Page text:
CAD cells, a CNS-derived neuronal cell line , provide an excellent system for studying APP transport and metabolism, including intracellular accumulation of Aβ [4,5,6,7,8,9,10], a process typical for neurons of the aging brain  that is poorly reproduced in primary cultures of embryonic neurons. Mouse hippocampal neurons were used for confirmation purposes. Immunocytochemical, biochemical, and molecular biology approaches were employed as described previously [4,5,6,7,8,9,10]. Moderate overexpression of the HA-tagged, cargo-binding, tetratricopeptide repeat (TPR) domain of the kinesin-1 light chain (KLC), HA-KLC-TPR, was used to experimentally mimic the halted axonal transport in CAD cells, when kinesin-1 accumulates in the soma.
The model of ER response to stress caused by impeded axonal transport proposed here (fig. (fig.1)1) is supported by our previous studies, as well as by the new results shown herein (fig. (fig.2,2, ,3,3, ,4).4). Key findings, pertinent to each step of the model, are listed below.
(1) We showed that, under normal conditions, a fraction of APP is transported into neurites by kinesin-1, recruited by Fe65, an adaptor protein that simultaneously binds the cytoplasmic domain of APP, and kinesin-1 (via the TPR domain of KLC)  (fig. (fig.1a1a).
(2) We showed that, blocking axonal transport by various means – e.g. osmotic stress – leads to accumulation of kinesin-1, Fe65, and APP in the soma , and formation of an APP:Fe65:kinesin-1 complex at the ER .
(3) Our previous results indicate that the APP:Fe65: kinesin-1 complex, accumulates at the ER, recruits active JNK, binds to the JNK-interacting protein-3 (JIP-3) scaffold, and phosphorylates APP (fig. (fig.1b).1b). Indeed, this APP phosphorylation is facilitated by, and requires, JIP-3 , Fe65, and KLC , and is augmented by stress .
(4) We hypothesize that the Fe65- and kinesin-1-dependent phosphorylation of APP facilitates its cleavage via the amyloidogenic pathway, and thus increases the generation and oligomerization of Aβ in the ER lumen (fig. (fig.1c).1c). Consistent with this scenario, we show that the amount of oligomerized Aβ that accumulates in the ER region is positively regulated by the levels of Fe65 (fig. (fig.2)2) and kinesin-1 (fig. (fig.3),3), manipulated experimentally with Fe65 siRNA, or expression of HA-KLC-TPR.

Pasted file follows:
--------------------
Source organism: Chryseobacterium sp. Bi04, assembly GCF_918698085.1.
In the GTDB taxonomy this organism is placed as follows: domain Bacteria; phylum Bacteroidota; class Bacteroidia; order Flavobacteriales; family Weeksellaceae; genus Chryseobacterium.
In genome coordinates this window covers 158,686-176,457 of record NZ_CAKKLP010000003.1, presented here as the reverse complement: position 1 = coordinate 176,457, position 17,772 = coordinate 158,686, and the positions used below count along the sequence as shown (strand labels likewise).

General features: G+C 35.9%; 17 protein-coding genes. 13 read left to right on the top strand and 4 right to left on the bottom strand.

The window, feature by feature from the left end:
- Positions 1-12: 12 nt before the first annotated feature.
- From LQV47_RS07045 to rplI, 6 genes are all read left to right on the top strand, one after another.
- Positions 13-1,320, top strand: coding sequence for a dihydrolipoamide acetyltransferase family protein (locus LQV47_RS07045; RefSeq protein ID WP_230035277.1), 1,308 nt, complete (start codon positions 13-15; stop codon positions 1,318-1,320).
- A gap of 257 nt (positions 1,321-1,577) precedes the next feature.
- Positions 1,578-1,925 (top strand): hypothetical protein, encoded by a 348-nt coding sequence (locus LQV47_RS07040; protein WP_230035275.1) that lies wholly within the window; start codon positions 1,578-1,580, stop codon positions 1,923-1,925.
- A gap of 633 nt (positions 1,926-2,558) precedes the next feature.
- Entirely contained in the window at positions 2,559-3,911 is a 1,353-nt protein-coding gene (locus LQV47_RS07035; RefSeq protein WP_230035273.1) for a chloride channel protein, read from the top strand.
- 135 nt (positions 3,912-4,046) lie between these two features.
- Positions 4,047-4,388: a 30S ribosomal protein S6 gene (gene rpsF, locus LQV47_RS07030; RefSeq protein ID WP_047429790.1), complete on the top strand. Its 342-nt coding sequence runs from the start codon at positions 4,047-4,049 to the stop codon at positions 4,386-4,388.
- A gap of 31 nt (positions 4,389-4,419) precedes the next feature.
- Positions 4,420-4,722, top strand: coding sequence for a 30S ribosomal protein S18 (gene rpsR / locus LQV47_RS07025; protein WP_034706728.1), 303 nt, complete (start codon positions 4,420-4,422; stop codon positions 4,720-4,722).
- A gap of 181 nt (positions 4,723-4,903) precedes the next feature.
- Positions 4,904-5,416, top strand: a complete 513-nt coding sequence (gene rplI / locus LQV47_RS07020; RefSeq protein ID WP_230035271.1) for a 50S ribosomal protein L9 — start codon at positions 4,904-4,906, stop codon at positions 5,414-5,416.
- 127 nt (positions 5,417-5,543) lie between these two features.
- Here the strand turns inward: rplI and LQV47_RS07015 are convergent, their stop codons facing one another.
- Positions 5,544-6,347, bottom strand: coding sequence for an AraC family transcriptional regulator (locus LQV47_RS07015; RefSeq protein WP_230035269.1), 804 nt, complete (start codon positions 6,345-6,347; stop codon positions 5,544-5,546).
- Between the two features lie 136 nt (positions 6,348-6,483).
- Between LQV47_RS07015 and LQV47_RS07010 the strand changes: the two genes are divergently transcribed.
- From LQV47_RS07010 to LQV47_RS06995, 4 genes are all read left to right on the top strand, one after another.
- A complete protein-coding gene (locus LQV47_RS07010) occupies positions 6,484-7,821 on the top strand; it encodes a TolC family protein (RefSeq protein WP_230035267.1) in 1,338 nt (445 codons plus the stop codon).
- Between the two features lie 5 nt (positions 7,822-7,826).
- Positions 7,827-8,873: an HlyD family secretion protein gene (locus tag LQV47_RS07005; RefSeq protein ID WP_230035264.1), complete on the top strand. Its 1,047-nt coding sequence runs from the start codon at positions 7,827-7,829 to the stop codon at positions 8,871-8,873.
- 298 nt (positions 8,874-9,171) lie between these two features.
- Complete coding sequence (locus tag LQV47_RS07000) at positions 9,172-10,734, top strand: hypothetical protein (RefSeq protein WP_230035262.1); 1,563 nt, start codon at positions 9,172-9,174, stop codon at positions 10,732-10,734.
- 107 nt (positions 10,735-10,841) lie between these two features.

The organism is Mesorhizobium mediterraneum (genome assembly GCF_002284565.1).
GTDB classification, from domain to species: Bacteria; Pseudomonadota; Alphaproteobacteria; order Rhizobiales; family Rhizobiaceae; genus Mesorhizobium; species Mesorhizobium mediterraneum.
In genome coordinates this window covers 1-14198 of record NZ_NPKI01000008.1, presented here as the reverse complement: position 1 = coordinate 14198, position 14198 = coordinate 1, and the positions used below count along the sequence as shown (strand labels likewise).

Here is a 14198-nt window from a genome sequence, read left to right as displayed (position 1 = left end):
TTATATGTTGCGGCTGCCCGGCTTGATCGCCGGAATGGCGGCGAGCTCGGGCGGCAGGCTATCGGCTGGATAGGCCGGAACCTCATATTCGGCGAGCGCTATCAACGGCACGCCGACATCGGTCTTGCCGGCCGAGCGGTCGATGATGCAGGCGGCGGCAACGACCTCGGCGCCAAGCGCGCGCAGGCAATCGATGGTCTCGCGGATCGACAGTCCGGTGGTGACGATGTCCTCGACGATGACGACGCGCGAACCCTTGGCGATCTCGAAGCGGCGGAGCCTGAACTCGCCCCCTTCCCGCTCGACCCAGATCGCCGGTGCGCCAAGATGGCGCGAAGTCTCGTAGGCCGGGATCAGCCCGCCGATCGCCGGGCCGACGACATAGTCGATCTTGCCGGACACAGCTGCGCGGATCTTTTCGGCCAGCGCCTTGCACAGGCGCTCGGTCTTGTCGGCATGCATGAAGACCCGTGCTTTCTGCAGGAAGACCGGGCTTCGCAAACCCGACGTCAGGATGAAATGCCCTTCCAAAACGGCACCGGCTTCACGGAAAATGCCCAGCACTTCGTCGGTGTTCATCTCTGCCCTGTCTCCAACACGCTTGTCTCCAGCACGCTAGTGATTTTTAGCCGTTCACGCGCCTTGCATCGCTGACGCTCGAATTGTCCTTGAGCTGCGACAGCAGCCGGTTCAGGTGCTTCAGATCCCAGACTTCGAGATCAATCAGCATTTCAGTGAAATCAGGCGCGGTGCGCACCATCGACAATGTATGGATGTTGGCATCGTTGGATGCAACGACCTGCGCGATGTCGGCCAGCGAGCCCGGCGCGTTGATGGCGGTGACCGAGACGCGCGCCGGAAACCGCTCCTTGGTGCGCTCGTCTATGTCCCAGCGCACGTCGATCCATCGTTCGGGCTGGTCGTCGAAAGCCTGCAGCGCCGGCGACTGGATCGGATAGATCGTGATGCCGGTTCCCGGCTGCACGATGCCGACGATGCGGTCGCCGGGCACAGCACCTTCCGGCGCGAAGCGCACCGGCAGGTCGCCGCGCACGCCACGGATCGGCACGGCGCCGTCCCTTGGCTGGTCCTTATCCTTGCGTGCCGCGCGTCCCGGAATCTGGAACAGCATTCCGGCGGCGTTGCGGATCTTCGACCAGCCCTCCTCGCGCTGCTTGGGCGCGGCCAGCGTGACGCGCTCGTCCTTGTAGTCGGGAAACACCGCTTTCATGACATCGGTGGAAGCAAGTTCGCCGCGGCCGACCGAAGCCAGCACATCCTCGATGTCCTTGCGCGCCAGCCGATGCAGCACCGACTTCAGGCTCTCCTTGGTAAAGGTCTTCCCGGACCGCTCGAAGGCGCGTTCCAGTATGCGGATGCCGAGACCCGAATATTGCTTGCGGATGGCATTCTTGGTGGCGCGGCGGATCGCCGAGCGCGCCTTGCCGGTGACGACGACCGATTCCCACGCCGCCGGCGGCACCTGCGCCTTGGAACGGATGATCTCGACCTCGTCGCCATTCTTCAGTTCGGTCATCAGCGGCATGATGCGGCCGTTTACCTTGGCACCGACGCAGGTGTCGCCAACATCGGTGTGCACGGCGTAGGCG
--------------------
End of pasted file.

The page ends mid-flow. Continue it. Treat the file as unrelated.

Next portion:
(5) We hypothesize that phosphorylation and cleavage of APP, caused by increased levels of kinesin-1 in the soma, leads to the release of Fe65, which translocates into the nucleus (fig. (fig.1c).1c). Our data show that the nuclear level of Fe65 is increased upon expression of HA-KLC-TPR (fig. (fig.44).
The proposed model is consistent with findings from other laboratories, showing that: (1) Thr668-phosphorylated APP is a better substrate for the β-secretase, BACE1 than nonphosphorylated APP ; (2) phosphorylation of APP at multiple residues reduces its affinity for Fe65 [15,16], and facilitates release of Fe65, and (3) Fe65 is part of a transcriptionally active complex, together with Tip60 [17,18]. Interestingly, one of the genes upregulated by Fe65 could be GSK3β; this kinase is activated in AD, and phosphorylates the microtubule-associated protein tau, leading to its release from the microtubules and enhancement of axonal transport.
The ER stress response triggered by slowed-down axonal transport described here explains both the Aβ and the tau pathology characteristic for AD. According to our model, APP is a sensor that measures the pace of axonal transport. It detects variations in kinesin-1 levels, and triggers a stress response that signals to the nucleus abnormalities in axonal transport. A persistent stress response to impeded axonal transport, causing oligomerization and accumulation of Aβ in the ER, and abnormal phosphorylation of tau, could be a pathogenic mechanism in sporadic AD. This and other studies [19,20] confer to the ER a prominent role in the disease mechanism in AD.
This work was supported by National Institutes of Health awards GM068596-05S1 (to V.M., Z.M.) and AG039668 (to Z.M.).